All I could think was that the last time there was a pet health crisis, Dann had had to deal with it alone, and it had been so hard on him, and I'd promised he wouldn't have to do it again--but there we were. I thought K. might feel better if she were there, that if we had to do the hard thing, she might prefer the chance to say good-bye, so I asked her if she wanted to go. She nodded, miserable and crying, and thirty seconds later I was saying, "You're in charge of dinner" to all available parents.

It was a long drive to the vet. Inevitably, on Platt, there was an old man driving ahead of me, who kept staring at the garbage dump and going 5 miles below the limit. I thought about how people regret chances they miss by minutes instead of by longer periods of time. I thought if the cat died while we were en route, it was going to be hard not to hate this old man.

K. and I held hands and sniffled silently the whole way there.

We got in the door to find Dann calmly filling out paperwork. A wretched few minutes later, the vet tech came in to say that Kali's glucose had been 31 (down from the 150 which would be considered normal-managed for a diabetic cat), and she'd been given dextrose and was perking up. We did the medical history of the cat, which nearly took all three of us anyway.

They wanted to pump her with fluids and monitor her for a few hours. We were let to go see her. The vet and the tech both told us about how when she was given the dextrose, she certainly seemed confused, like, "How did I get here???!?", coming out of her half-conscious fugue state. She meowed at us to let her out of the damn cage when we came in, as we each took a turn petting her. Only towards the end of the petting did she try to get up and come out, but we pushed her back down.

I texted my brother-in-law that the cat seemed stabilized, after the parents failed to figure out how to operate the landline phone; then said, "We're coming back in 20 minutes." He texted back, "With or without cat?" which I didn't get until I got out of the car. So we came in announcing that the cat was okay. Or, K. did. She's getting to that point where she thinks of these things.

We went home, opened presents, had Christmas dinner, opened more presents. It was slightly subdued, but much the cheerieer for having avoided the worst result. We had alternating bouts of self-recrimination for not figuring out what was going on with her earlier, and being glad we got her to the vet when we did. Or I did. I'm not sure about Dann.

The turkey was fantastic, if I do say so myself. That recipe is solid gold.

At some point, the vet called to say Kali's sugar was up and down and weird, and they wanted to observe her overnight. The cost was... high. Dann and K. went to the vet's to say goodnight to her, and to give the vet her food and insulin (and pay the deposit). Mom and I cleaned the kitchen...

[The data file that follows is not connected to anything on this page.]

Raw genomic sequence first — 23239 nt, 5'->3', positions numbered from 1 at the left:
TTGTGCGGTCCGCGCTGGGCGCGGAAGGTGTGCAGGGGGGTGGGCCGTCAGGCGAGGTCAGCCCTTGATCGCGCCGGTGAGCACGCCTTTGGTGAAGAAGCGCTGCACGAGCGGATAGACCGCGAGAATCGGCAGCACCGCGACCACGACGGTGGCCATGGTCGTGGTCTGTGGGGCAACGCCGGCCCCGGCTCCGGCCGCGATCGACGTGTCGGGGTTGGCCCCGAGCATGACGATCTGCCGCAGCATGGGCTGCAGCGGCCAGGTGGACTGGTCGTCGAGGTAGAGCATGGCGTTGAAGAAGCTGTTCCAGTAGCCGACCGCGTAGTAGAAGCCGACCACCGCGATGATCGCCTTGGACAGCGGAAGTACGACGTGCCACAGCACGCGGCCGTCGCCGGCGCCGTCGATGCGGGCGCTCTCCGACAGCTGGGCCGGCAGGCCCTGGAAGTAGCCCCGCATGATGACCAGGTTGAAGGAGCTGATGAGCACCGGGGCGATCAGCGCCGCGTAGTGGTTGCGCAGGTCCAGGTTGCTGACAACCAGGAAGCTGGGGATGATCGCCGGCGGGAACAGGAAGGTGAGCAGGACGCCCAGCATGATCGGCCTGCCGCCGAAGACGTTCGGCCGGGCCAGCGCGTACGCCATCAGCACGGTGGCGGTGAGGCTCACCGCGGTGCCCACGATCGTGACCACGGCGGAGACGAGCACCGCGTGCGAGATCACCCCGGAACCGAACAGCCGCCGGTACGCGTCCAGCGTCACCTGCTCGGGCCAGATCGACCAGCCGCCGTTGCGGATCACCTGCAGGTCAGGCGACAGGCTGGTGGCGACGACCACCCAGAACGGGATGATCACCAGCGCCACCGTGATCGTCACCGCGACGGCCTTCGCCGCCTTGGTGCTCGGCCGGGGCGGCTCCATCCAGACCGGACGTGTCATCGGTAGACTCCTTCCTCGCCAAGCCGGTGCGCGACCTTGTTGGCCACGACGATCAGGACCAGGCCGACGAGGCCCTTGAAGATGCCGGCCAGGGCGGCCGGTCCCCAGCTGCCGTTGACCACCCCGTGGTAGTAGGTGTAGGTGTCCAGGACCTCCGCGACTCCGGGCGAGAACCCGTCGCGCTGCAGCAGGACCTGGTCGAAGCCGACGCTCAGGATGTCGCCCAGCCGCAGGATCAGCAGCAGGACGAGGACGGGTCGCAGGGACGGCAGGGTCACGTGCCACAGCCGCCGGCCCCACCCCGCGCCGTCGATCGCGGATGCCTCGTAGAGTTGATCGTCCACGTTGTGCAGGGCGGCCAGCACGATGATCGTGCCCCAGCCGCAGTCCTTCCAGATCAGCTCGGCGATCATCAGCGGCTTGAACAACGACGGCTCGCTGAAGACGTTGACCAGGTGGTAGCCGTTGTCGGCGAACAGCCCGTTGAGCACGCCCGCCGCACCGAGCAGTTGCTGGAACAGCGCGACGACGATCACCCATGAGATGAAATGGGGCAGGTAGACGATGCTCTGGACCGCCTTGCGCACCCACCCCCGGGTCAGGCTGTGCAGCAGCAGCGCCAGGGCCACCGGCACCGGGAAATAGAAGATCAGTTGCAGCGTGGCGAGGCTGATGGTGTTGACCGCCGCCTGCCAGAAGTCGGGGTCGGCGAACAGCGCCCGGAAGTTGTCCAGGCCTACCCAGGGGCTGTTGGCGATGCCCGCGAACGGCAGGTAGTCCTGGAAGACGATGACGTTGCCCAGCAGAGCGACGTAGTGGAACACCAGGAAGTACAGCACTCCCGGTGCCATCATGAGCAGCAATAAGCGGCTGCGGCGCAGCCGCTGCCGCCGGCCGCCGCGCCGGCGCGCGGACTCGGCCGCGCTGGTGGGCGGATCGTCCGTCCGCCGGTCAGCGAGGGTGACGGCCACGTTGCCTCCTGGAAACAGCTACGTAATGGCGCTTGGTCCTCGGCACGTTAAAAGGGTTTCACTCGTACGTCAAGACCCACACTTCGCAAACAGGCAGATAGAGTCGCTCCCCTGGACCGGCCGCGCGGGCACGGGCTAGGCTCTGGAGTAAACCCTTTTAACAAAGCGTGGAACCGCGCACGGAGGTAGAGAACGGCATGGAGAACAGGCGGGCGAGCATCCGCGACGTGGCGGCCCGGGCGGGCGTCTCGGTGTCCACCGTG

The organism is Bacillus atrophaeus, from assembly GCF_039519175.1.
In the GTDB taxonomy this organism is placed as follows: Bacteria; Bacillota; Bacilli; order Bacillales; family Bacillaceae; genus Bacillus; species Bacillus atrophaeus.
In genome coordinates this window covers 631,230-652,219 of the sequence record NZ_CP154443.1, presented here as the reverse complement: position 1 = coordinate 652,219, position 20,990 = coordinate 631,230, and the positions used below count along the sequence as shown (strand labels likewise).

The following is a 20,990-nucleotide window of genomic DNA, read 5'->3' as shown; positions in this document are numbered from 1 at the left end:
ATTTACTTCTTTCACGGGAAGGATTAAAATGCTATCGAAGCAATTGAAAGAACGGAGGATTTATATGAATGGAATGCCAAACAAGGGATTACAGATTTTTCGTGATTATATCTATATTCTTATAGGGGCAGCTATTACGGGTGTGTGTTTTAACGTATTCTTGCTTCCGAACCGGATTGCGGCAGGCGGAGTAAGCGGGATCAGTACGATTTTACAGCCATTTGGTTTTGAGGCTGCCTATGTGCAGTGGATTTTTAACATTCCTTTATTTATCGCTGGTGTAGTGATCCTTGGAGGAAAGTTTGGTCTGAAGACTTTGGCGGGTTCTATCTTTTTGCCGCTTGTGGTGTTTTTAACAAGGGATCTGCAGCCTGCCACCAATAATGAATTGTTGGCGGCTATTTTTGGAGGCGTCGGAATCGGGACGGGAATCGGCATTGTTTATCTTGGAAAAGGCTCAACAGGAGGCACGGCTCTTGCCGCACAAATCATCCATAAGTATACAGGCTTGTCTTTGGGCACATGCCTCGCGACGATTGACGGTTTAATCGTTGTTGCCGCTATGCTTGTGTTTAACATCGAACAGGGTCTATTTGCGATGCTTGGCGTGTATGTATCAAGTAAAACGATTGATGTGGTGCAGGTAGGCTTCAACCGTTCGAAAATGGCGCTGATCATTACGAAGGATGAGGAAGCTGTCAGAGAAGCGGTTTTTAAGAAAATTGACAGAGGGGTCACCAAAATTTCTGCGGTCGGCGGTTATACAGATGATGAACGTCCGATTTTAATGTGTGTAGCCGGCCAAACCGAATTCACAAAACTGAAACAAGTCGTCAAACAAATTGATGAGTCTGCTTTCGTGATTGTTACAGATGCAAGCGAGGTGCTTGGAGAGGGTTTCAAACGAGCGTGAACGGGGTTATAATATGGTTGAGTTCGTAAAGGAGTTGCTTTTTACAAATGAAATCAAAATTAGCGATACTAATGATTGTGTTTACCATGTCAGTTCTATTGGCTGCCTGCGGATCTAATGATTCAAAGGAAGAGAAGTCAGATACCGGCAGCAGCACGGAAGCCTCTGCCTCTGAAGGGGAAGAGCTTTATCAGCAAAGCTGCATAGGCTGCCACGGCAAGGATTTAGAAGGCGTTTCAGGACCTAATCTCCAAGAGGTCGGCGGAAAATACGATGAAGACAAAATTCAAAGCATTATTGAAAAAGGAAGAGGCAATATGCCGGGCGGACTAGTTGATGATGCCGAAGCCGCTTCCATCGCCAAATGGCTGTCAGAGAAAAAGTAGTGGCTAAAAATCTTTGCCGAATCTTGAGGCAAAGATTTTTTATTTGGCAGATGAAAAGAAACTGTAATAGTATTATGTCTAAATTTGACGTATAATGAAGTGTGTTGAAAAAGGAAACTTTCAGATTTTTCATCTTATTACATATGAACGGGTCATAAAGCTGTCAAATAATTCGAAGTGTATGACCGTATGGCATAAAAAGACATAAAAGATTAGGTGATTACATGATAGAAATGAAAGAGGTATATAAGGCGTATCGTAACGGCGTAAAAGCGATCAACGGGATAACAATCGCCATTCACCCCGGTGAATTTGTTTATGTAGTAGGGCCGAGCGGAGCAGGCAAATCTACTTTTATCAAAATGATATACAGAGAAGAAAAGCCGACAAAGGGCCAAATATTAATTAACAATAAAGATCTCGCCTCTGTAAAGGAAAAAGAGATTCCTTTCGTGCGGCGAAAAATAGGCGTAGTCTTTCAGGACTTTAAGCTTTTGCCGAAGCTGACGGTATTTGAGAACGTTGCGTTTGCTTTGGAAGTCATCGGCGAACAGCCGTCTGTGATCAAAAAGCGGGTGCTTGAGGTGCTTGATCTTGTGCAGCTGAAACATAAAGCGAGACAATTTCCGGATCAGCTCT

Life went on... Folks-in-law went home, while we here watched a lot of 30 Rock and ate stocking candy and I fondled my new books.

Dann and K. picked up Kali this morning. She was better, and deeply pleased to be in their company on the car trip home, from all accounts; normally, she despises the car.

Today, got news from a friend ([livejournal.com profile] iuliamentis) we were supposed to meet up with that her husband had a puking migraine. So that was the third way that vomit iterrupted this festive weekend. Three pukes in three days! We did head on over to [livejournal.com profile] splash_the_cat's to exchange some presents, after a trip to the non-emergency vet for glucose testing and advice.

And... that was the holiday. I'd like to plan on a pleasant and easy-going five days to round out 2011, but I'm not counting these eggs before they hatch.
mer: (Books (carriage steps))
-Where did I put that page of notes on Victorian madness and insane asylums? REALLY. It's been days since I started looking for it.

-Is it necessary to point out random connections when I talk to people on the phone? "Hey, my name is Merrie, too!" or (today, on the phone with an ILL staff member at Northern Illinois University) "Do you know [livejournal.com profile] rarelylynne? Because I do!"

-Am I overdrying my skin by taking too hot showers, or is it okay because I used that stinky, oily body scrub from Aveda that was in my Christmas stocking?

-Don't put that stinky, oily body rub in your Christmas stocking next year.

-Possibly also, stuffing your own stocking isn't really that fun, but I don't want to miss out on the cool Sharpies I buy for everyone else. Conundrum!

-Here's a page of notes on what constitutes a "proper English education": dress, conversational subjects, musical instruments, singing, dancing, speaking French. Possibly also: needlework, the getting up of fine linen and ironing. In addition to that, Jane Eyre was able to teach history, geography, and the use of a globe, plus grammar and writing. On my notescrap, I have also written "maybe arithmetic" but I don't know where I got that from. Most of the rest of the information came from Understanding Jane Eyre: A Student Casebook to Issues, Sources and Historical Documents. Which I need to check out from the library again. Because I did not take adequate enough notes on insane asylums.